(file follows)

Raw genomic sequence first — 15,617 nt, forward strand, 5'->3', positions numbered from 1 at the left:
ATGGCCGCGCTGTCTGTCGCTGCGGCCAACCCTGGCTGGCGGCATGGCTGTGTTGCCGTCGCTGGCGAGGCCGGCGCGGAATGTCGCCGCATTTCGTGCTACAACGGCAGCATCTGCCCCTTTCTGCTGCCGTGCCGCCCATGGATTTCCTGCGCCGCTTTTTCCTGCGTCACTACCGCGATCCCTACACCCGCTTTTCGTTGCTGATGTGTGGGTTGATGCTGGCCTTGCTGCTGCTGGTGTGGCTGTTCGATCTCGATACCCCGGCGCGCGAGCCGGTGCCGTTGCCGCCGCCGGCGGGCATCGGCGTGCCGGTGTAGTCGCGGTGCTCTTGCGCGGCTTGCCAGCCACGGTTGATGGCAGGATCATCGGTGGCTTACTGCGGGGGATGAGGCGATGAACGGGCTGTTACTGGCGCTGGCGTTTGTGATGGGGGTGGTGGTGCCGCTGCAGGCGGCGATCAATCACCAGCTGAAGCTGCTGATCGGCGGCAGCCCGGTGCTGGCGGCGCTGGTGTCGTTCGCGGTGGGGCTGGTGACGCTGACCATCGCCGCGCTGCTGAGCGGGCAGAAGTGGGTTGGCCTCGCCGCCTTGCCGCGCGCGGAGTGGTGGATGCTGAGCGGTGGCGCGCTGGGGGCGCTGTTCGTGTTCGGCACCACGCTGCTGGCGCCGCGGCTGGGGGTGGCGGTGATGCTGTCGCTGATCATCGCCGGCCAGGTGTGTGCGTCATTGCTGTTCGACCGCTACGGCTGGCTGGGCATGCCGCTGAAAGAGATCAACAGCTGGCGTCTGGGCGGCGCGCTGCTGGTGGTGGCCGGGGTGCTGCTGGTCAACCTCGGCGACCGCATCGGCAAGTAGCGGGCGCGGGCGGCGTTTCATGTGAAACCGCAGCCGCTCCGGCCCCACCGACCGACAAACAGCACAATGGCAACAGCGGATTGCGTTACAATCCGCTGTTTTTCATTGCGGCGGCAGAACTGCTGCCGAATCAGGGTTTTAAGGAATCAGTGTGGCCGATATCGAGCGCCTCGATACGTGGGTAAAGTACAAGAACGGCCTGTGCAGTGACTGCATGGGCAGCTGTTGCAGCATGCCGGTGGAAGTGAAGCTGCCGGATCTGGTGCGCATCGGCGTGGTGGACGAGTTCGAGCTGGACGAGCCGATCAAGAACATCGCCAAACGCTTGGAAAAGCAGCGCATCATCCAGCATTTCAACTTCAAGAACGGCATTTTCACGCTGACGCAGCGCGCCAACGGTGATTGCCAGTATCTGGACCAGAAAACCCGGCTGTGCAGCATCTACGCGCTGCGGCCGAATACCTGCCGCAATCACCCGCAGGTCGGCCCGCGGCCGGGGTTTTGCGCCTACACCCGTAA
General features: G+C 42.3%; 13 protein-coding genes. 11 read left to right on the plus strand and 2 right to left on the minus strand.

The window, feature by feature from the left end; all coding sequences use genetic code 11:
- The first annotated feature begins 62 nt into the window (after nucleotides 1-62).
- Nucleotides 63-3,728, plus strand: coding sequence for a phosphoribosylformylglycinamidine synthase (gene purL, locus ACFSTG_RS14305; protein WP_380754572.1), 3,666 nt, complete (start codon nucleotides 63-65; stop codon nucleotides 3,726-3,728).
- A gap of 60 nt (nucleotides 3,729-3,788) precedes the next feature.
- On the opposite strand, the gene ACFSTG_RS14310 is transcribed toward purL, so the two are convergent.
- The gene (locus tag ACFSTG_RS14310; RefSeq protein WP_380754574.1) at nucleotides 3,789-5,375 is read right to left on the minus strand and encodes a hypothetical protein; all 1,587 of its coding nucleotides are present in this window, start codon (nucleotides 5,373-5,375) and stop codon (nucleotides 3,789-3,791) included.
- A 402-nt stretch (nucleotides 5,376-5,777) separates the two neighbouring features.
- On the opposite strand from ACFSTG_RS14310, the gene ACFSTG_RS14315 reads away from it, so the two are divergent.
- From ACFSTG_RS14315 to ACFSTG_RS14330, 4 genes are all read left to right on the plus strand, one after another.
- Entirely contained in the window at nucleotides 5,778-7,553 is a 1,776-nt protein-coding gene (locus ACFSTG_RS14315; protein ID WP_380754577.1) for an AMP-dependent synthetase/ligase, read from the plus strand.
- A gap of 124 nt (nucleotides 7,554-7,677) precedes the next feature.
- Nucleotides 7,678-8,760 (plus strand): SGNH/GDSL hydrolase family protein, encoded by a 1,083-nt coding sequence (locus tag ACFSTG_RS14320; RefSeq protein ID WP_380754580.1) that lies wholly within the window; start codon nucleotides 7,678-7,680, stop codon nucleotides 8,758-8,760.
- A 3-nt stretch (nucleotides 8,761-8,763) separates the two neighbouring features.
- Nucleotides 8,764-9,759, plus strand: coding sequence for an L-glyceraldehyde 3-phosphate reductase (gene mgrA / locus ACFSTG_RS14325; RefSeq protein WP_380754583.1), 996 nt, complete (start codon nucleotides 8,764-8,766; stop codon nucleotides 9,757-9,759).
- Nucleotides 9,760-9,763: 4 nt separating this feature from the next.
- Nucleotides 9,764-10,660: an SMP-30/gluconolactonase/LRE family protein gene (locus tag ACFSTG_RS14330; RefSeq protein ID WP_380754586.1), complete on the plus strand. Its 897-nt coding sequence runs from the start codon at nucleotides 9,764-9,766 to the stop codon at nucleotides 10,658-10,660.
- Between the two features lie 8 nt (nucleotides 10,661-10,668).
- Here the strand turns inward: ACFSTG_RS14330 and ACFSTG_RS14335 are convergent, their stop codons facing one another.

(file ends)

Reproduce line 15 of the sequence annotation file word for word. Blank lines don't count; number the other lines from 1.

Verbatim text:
- Nucleotides 7,678-8,760 (plus strand): SGNH/GDSL hydrolase family protein, encoded by a 1,083-nt coding sequence (locus tag ACFSTG_RS14320; RefSeq protein ID WP_380754580.1) that lies wholly within the window; start codon nucleotides 7,678-7,680, stop codon nucleotides 8,758-8,760.